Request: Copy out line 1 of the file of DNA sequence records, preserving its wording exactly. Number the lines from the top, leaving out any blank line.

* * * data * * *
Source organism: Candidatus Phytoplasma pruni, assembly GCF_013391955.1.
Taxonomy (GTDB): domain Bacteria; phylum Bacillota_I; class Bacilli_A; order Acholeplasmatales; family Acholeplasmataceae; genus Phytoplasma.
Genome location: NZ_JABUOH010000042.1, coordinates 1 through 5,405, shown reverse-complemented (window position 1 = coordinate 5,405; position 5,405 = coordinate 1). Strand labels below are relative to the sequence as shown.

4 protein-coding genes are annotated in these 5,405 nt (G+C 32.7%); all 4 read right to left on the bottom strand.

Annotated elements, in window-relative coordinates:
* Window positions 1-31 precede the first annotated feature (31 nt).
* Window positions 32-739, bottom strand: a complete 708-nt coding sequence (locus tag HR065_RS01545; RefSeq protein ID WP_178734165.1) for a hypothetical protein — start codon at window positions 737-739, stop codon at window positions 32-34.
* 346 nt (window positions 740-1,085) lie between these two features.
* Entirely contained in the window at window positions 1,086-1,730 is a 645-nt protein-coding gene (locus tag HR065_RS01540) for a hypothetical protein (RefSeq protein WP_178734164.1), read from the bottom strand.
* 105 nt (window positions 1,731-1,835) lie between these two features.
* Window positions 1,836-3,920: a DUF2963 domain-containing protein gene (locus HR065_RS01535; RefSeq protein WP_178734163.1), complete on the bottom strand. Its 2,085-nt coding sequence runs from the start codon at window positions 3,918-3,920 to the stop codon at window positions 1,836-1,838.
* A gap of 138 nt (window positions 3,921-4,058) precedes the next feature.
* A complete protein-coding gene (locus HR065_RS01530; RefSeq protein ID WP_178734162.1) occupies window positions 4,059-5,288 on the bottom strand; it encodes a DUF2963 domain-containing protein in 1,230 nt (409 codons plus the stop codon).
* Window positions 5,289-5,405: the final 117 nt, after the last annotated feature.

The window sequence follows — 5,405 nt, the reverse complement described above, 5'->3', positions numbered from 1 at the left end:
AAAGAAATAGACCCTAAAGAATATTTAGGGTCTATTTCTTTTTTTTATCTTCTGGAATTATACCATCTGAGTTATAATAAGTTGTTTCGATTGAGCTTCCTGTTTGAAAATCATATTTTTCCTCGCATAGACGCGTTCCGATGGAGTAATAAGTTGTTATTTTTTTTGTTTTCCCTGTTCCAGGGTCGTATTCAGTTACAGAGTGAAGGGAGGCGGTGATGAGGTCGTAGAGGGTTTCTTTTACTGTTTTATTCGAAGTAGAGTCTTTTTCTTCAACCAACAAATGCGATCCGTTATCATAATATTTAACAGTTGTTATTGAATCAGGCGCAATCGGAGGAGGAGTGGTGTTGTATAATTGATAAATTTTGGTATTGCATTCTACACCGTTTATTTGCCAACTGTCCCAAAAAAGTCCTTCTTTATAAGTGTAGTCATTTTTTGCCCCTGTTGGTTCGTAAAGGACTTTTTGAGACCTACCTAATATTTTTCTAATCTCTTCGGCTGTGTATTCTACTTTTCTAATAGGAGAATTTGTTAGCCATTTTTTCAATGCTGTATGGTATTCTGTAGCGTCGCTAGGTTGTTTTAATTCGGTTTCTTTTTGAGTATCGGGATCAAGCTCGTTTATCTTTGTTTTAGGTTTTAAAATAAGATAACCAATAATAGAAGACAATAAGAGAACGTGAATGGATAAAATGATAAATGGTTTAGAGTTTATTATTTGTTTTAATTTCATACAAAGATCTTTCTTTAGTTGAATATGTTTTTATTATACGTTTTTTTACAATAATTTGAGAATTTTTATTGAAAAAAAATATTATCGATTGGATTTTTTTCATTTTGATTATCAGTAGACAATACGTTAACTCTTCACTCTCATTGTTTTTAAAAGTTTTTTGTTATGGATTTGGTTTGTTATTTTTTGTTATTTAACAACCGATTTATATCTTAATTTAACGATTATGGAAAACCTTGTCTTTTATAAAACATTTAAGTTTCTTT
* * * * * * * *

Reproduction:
Source organism: Candidatus Phytoplasma pruni, assembly GCF_013391955.1.